Mr. Kalin prevailed. That’s why everybody, resident or nonresident, pays the same price to use the beach to this day. That is why I think that free metered parking for residents/ non residents pay is a pipe dream.

  4. but residents pay less to access the beach…at least when getting a seasonal or family pass. Such passes are only available for purchase by residents.

  5. While I defer to Kayo’s knowledge of LB history, I think there may have been some adjustments to the Federal law regarding equal access. It is my understanding that anything between the high tide line and the water is public property and open to anyone irrespective of who built the facilities. In the late 1960s there were a few lawsuits regarding beach access on the north shore and in the Hamptons where non residents were just not allowed unless as guests of a resident. Due to the configuration of the shore line in Huntington, Centerport and Northport most of which was residentially owned only the town beaches were accessible, but they were all fronted by town owned parking lots. Town residents paid whatever the fee was back then, $5.00 per carfor a sticker that was good for the Memorial Day to Labor Day season. Non residents paid a daily parking fee of $5.00. That system still prevails, although the prices are different now. I am certain of this because I worked more than one season at the entry to Asharoken Beach, checking and selling beach stickers, so there is precedent for charging non residents differently.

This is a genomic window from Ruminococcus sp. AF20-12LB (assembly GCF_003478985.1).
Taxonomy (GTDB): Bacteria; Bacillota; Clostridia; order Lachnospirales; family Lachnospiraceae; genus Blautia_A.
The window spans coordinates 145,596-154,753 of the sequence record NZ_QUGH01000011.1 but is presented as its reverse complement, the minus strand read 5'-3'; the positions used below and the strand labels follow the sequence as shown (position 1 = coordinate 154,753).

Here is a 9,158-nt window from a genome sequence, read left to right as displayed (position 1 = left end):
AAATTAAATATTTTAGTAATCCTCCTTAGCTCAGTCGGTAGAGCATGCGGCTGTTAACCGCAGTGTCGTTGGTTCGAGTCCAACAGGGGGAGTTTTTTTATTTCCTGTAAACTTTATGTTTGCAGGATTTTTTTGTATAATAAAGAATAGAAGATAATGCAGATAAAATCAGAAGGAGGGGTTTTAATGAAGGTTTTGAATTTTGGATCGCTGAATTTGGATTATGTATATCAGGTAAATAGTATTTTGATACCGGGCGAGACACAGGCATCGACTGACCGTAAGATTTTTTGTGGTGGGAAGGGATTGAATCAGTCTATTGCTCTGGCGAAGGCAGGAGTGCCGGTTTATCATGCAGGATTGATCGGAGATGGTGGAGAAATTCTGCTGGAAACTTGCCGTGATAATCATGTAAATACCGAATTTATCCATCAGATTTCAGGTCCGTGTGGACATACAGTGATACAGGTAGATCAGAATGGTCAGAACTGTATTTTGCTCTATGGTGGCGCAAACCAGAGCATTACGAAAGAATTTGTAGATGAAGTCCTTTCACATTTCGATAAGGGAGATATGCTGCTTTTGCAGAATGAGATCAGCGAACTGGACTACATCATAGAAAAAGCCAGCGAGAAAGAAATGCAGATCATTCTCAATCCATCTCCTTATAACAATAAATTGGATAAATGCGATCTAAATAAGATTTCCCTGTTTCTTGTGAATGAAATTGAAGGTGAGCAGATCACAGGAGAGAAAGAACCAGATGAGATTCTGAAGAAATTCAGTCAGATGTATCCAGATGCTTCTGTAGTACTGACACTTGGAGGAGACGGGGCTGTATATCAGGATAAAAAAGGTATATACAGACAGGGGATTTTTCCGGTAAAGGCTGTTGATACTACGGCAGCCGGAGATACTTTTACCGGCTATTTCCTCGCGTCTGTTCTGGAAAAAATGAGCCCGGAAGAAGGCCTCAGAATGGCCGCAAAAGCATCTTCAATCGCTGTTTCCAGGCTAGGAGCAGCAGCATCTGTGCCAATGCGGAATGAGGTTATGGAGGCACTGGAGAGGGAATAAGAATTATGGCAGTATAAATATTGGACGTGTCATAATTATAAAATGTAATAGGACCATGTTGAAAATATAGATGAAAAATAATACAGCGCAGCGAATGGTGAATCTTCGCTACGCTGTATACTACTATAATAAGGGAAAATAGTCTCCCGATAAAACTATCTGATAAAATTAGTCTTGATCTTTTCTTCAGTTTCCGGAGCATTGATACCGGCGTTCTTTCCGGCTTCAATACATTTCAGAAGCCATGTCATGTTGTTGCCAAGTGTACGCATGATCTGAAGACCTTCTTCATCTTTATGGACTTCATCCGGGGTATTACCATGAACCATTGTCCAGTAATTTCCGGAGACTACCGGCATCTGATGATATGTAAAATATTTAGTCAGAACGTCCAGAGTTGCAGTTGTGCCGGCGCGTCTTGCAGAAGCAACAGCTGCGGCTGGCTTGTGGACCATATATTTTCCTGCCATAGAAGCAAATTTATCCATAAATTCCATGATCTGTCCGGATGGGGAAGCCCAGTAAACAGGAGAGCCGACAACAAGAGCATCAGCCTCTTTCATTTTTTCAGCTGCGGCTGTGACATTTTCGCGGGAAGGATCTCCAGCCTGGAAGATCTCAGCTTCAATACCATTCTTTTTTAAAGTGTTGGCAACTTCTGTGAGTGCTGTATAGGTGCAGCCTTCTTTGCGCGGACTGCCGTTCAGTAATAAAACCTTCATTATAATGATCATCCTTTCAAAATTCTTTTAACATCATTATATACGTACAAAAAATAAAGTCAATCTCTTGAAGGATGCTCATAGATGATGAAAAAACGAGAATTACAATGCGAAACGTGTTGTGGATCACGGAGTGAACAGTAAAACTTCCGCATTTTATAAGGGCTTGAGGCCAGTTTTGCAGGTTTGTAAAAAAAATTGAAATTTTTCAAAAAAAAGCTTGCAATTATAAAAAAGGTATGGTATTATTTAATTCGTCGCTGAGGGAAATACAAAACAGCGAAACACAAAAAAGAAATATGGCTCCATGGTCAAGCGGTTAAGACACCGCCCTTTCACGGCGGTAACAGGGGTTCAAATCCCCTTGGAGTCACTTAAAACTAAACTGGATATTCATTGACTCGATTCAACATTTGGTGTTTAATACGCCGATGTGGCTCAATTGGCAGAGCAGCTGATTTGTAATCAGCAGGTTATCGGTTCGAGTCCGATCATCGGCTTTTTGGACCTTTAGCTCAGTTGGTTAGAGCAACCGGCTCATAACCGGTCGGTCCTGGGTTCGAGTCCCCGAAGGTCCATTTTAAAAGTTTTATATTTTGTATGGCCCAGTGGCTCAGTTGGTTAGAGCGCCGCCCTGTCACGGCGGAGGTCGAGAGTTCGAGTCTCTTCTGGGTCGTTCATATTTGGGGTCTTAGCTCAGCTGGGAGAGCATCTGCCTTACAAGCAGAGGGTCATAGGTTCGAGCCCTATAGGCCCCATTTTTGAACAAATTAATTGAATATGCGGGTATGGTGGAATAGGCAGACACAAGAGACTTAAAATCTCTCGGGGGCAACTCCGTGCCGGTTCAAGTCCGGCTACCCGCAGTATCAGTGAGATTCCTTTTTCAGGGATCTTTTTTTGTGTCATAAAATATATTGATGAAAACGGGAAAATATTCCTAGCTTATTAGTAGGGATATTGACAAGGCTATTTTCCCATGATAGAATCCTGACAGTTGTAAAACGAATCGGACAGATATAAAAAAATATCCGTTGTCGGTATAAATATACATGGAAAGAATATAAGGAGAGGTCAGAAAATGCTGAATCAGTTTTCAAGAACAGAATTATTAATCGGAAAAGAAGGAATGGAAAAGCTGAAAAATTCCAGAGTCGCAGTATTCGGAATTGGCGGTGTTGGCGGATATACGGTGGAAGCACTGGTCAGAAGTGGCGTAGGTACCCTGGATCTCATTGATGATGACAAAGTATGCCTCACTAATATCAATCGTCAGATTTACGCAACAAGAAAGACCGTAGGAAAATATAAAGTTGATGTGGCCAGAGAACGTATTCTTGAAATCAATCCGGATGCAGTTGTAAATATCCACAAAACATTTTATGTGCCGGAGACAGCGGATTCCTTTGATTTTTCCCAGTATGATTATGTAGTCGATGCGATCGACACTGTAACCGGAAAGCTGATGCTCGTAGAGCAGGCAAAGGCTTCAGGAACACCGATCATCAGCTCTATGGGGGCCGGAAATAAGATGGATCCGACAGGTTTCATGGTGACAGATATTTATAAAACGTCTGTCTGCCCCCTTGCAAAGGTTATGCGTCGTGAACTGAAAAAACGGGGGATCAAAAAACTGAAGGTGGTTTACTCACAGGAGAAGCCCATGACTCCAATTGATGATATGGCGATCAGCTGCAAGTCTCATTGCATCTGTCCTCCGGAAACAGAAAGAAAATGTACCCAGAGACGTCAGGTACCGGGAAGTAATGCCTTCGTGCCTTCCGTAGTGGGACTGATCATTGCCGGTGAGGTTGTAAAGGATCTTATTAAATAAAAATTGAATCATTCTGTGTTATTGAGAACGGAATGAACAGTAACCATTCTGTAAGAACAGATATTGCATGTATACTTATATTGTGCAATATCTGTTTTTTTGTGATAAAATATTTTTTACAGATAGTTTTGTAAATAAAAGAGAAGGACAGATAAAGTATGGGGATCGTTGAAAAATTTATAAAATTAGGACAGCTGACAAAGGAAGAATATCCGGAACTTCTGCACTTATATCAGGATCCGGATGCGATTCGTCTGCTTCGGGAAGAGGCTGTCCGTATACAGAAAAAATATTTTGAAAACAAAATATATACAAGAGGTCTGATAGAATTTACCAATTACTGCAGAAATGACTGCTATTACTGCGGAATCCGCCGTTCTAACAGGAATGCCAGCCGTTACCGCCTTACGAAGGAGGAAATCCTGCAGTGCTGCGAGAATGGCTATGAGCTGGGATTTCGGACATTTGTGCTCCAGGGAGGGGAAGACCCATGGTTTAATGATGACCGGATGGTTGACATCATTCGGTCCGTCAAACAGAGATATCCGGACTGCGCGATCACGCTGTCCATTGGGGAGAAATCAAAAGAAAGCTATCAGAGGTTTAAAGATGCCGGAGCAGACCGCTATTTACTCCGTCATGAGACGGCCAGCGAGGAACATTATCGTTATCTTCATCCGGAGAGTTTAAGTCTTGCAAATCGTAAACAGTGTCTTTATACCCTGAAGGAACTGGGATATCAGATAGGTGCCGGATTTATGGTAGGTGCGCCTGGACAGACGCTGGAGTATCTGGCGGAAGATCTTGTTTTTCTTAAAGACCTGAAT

I believe the same holds true at most LIRR stations. Residents buy a yearly sticker to park, non residents use metered spaces (if there are any to be found.)

  6. Chris & John: If federal tax money was used to pay for the facilities then it must be open to all US citizens as in the Kalin action. I think you assume that the municipalities always obey the law, or always know what is legal and what isn’t. Federal money is what makes the difference.

  7. The Senior Community Center on Magnolia was built with Federal funds and will not permit non residents to participate. Who do I complain to ?

  8. i was at allegria last thursday, in the middle of July, in summer, and the roof top was…..closed. Why wouldnt they have that open and makin money?

  9. Joe: I suggest that you contact The American Civil Liberties, Nassau County office. The phone number: 516-741-8520 They are located in Hempstead.